Li also adopts the cross-disciplinary approach when recruiting students. ‘We would look at the overlaps between different disciplines,’ he says. ‘We used to say that the inside knowledge of a discipline is like Greek to outsiders. But now we try to bring people from different disciplines together so they can exchange ideas based on their own expertise, and the results have been very good.’ He cites an example to illustrate his point. Earlier, his team needed to develop a piece of software to better control the experiment equipment, which would have been very difficult for civil engineering students. But with the help of students from the electronic engineering department, they developed the software in a very short time, which expedited the progress of the research study with good results. ‘ If we only study concrete from the perspective of civil engineering or materials engineering, we would be limiting the applications of concrete. Cross-disciplinary collaboration, on the other hand, opens our mind and lets us see all kinds of possibilities,’ he says.
Seeing Opportunities at UM
Prof Li has worked at the Hong Kong University of Science and Technology (HKUST) for 22 years. Formerly the associate dean of the School of Engineering at HKUST, he is currently a chair professor in the IAPME at UM. ‘UM’s rapid progress in recent years has attracted experts and scholars from around the world, which is similar to what happened to HKUST when I first joined it. So I saw the great potential of UM, and decided to come here.’
Developing a New Type of Wind Turbines
Currently, Prof Li is working on a cross-disciplinary research project: a new type of wind turbine which he hopes can be set up on the UM campus. ‘Macao is blessed with excellent wind resources, and I hope to take full advantage of the resources to develop a new type of wind turbine for the new campus,’ he says. His team is working to develop a 1000-watt floating wind turbine, with a blade-to-blade distance of 3.2 metres. Unlike the old-fashioned tower-based wind turbines, the floating wind turbine was designed based on the Archimedes Law, with the buoyancy of the liquid supporting the vertical load of the wind turbine. To put it simply, it is like placing the wind turbine on the surface of the water to reduce the resistance from the turning of the blades as well as the wear and tear of the parts. What’s more, the blades can be made from concrete.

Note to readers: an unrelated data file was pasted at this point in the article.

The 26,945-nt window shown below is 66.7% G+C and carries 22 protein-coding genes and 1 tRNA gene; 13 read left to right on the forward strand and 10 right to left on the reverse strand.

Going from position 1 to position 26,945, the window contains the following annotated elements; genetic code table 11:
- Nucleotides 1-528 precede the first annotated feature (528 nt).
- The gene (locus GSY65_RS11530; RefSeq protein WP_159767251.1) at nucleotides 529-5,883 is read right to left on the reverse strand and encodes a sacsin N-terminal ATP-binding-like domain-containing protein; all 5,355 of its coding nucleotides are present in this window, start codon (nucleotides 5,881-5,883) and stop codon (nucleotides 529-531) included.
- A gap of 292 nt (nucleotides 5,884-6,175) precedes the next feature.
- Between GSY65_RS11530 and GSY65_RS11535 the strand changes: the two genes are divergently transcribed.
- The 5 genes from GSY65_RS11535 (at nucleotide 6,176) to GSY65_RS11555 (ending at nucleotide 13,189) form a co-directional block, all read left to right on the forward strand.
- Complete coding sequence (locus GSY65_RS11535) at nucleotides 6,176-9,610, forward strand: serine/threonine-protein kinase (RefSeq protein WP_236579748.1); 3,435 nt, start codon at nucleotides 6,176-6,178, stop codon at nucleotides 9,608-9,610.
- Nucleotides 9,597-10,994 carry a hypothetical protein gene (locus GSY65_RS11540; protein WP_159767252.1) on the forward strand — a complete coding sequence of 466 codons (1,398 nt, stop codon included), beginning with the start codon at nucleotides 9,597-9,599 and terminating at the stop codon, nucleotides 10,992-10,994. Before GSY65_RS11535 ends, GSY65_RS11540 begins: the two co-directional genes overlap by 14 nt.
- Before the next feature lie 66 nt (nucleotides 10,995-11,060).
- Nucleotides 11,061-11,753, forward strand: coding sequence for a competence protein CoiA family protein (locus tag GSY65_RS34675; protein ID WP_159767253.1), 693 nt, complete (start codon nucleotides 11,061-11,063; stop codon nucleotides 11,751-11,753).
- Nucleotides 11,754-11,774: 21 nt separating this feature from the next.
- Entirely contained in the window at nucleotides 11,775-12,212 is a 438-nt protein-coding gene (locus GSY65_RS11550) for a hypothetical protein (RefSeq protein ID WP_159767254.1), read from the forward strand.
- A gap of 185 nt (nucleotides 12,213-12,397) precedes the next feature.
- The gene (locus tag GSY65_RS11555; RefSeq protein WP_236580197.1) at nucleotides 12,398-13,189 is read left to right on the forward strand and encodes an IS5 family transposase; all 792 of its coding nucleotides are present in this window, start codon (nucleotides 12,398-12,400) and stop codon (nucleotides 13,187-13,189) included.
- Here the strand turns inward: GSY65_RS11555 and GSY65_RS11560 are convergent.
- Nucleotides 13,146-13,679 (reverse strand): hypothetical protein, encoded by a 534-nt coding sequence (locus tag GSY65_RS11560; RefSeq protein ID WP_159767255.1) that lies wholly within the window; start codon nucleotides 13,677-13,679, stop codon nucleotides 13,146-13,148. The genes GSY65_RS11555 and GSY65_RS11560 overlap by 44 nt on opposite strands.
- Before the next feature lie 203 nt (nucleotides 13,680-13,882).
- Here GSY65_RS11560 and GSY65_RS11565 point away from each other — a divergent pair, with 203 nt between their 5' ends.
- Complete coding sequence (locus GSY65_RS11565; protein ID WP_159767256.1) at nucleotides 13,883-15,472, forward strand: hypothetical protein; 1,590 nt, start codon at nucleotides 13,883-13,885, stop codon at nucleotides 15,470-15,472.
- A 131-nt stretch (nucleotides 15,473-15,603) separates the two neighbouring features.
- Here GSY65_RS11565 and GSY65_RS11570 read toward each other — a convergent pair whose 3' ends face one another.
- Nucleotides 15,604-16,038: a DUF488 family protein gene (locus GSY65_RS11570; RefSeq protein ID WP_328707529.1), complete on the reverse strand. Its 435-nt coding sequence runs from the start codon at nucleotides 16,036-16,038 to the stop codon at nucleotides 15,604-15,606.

李教授現時在澳大正進行一項跨領域的研究，他說：「澳門的風力資源不錯，我希望充分利用這個資源，研發出新型的風力發電機並設立在校園中。我們現在正研發一部功率約1000 瓦，葉片與葉片的距離約3.2 米的水浮式風力發電機，這座水浮式風力發電機有別於傳統塔式風力發電機，設計是利用阿基米德定律，用液體浮力來支撐風力發電機的垂直重量，簡單說就像把風車平放在水面上，從而減少葉片轉動時的阻力，也減少機件的磨損，而當中的葉片更可以用混凝土製造。」
A model of the floating wind turbine
If successful, the wind turbine will be able to generate between 4,000 and 5,000 kilowatt hours of electricity every year, enough to satisfy the need of a small office. Speaking of future research plans, Prof Li says excitedly, ‘We hope to attract investments from businesses and give our students an opportunity to deepen their research and develop a large-sized wind turbine that can generate more power.’
他形容實驗樣機如果成功組建，一年可以產生4000 到5000 度電，足夠一個小型辦公室的照明需要。李教授談到未來研究計劃時，興奮地說：「未來希望得到企業投資，讓參與研究的學生與企業結合，深化研發，做一台發電功率更大的風力發電機。」
The cement-based piezoelectric sensors can be used to monitor traffic flow, vehicle speed, and vehicle weight
Contributing to the Development of a Smart City with New Research
To support the Macao SAR government’s goal to develop Macao into a smart city, UM is preparing for the establishment of a third state key laboratory for big data research. Prof Li is part of the team. He and his colleagues are now studying the application of cement-based piezoelectric sensors in traffic control. ‘It is similar to the touchscreen of a mobile phone,’ he says. ‘The idea is that when a vehicle passes through a road installed with cement-based piezoelectric sensors, it would generate electric charges on the surface of the sensors. By collecting the data, we could calculate the traffic flow, vehicle speed, and vehicle weight. If we consolidate these data and establish an internet of things, we would be able to realize real-time traffic monitoring, thus contributing to creating a smart city in Macao.’